Lynchburg, Va. -- Chris Johnson sees many qualities in the University of Lynchburg women's tennis players he coaches, but none is as important, the second-year director said, as their toughness.
And of the qualities for a good tennis player to have, Johnson said, grit is way up the list.
"There's no time clock," he explained, "so you can't get ahead with 5 minutes to go and run the time out. In tennis, you have to close the match. And that takes someone who is really tough."
The 2019 Hornet women's tennis team has shown its toughness on many occasions this season. In fact, they've shown it more than any other team in Lynchburg women's tennis history.
The women enter this week's Old Dominion Athletic Conference tournament with a program-record 16 wins already to their name and the No. 2 seed in the upcoming championship bracket. The milestones come a year after the team tied the program record for wins with a 13-7 record in Johnson's first year.
"It was just a matter of trying to advance farther than we did last year," senior Reagan Coon explained of the team's new heights in 2019.
Coon has played a big part in the record-setting season, boasting a 14-0 singles record this spring.
She is one of four Lynchburg players who have leapt into the program's top seven in career singles victories.
Junior Christina Harris became the team's all-time wins leader in the fall and enters postseason play at 62 career wins. Seniors Lilli Altenburg, Coon, and Sarah Wyly sit third, sixth and seventh on the all-time wins list as well.
"We failed before in the past and just built on that," Coon said, remembering an 8-11 team record her sophomore season. "I think our experience has taught us how to have success on the court."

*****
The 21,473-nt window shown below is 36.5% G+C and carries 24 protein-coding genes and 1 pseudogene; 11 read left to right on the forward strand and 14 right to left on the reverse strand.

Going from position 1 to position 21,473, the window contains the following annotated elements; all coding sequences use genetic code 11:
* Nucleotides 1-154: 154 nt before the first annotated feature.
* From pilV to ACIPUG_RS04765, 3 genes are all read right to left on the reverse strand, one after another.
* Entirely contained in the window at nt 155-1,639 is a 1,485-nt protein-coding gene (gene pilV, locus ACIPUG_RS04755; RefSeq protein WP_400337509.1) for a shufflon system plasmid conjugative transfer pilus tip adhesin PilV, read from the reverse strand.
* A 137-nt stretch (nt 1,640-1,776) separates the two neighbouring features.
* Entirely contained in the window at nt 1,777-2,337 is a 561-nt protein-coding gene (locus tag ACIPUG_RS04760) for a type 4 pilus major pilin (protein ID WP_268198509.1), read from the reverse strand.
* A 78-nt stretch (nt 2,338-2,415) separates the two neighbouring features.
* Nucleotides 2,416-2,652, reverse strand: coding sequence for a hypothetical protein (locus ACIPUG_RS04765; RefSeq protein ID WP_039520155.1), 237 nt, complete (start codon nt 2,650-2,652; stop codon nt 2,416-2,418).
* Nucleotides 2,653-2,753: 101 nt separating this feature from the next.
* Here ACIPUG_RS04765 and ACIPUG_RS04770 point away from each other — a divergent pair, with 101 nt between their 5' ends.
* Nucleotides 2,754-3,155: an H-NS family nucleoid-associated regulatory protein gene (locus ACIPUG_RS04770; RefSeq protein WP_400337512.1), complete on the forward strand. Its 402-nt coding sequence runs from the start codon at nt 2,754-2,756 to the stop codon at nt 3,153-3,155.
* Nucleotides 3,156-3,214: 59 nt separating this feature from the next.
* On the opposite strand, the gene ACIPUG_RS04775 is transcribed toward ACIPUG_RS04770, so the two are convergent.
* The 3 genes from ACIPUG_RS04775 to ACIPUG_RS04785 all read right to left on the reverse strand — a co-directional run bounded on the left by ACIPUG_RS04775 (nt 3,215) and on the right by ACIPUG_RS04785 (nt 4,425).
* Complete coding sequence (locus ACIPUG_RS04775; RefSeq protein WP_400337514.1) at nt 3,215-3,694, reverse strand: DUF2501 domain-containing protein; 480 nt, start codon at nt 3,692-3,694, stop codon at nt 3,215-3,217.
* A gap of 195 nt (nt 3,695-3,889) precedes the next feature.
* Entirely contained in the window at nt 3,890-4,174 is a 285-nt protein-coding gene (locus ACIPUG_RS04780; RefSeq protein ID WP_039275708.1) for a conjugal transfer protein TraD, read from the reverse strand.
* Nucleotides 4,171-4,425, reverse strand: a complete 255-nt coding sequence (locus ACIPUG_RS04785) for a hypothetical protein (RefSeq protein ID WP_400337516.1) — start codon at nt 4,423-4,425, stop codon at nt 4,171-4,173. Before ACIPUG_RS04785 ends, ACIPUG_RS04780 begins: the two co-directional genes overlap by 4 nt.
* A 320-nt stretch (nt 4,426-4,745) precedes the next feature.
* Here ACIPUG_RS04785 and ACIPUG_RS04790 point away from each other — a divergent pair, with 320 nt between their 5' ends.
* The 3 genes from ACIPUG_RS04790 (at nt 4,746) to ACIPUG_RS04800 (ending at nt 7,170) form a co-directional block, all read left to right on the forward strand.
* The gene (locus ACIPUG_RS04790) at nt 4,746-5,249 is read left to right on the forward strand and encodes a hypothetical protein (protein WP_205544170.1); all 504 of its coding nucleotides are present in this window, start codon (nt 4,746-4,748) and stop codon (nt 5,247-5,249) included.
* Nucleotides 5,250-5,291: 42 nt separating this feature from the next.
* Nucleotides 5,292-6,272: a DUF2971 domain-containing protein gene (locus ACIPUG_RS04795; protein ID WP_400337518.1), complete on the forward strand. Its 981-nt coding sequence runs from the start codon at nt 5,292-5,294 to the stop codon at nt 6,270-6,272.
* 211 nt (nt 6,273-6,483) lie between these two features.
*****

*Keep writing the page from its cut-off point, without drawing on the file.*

The younger contingent of the team has held its own despite the hard lessons of leaner years. Sophomores Ellen Druebbisch and Emily Hoang and freshman Alissa Anderson are a combined 35-5 in singles play this season, and sophomore Caroline Guill has teamed up with Harris for an 11-3 mark at the No. 1 doubles flight.
Johnson called back to the team's unwillingness to quit.
"I hope to coach teams in the future that are this tough mentally," the coach said, "but this is one of the toughest teams I've coached in 13 years."
For Harris, a big fall season set the tone for success in the spring. She earned a national ranking from the Intercollegiate Tennis Association (No. 32 in Division III), reaching the quarterfinal round of the ITA regional tournament, and broke the program's wins record.
The loud fall wound up "just carrying that good energy into the season," Harris said.
This spring, she's been driven by the prospect of besting that fall success along with the momentum from the 2018 spring season.
Lynchburg reached the ODAC tournament semifinals for the first time last year as the third seed, but the Hornets suffered an upset loss to No. 7-seeded Virginia Wesleyan that denied them a trip to the finals.
The loss fueled this season's success, Harris said.
"That would just be all the hard work paying off," she said. "We've been working so hard in the gym, on the court, and I feel like we've been rewarded every match that we've played this year. Hopefully we will continue to be rewarded."
As for Coon, whose collegiate tennis career will end this week unless Lynchburg manages to upset a nationally ranked Washington and Lee team in the conference final, determination shines through.
"We're not entitled to anything," Coon said. "We're just playing with the mindset that you have to earn everything you do."
But certainly the goal is to reach that ODAC final for the first time in program history. The Hornets coach thinks that goal is well within reach.
"We came in with some big goals this year, and we've achieved them so far," Johnson said.
"There are no disguises. We know what we're after this year."
Lynchburg's road to the ODAC championship match begins Wednesday, May 1 at home against No. 7-seeded Bridgewater College at 2:30 p.m. As with every home match this season, Lynchburg athletics will provide live stats for the match.
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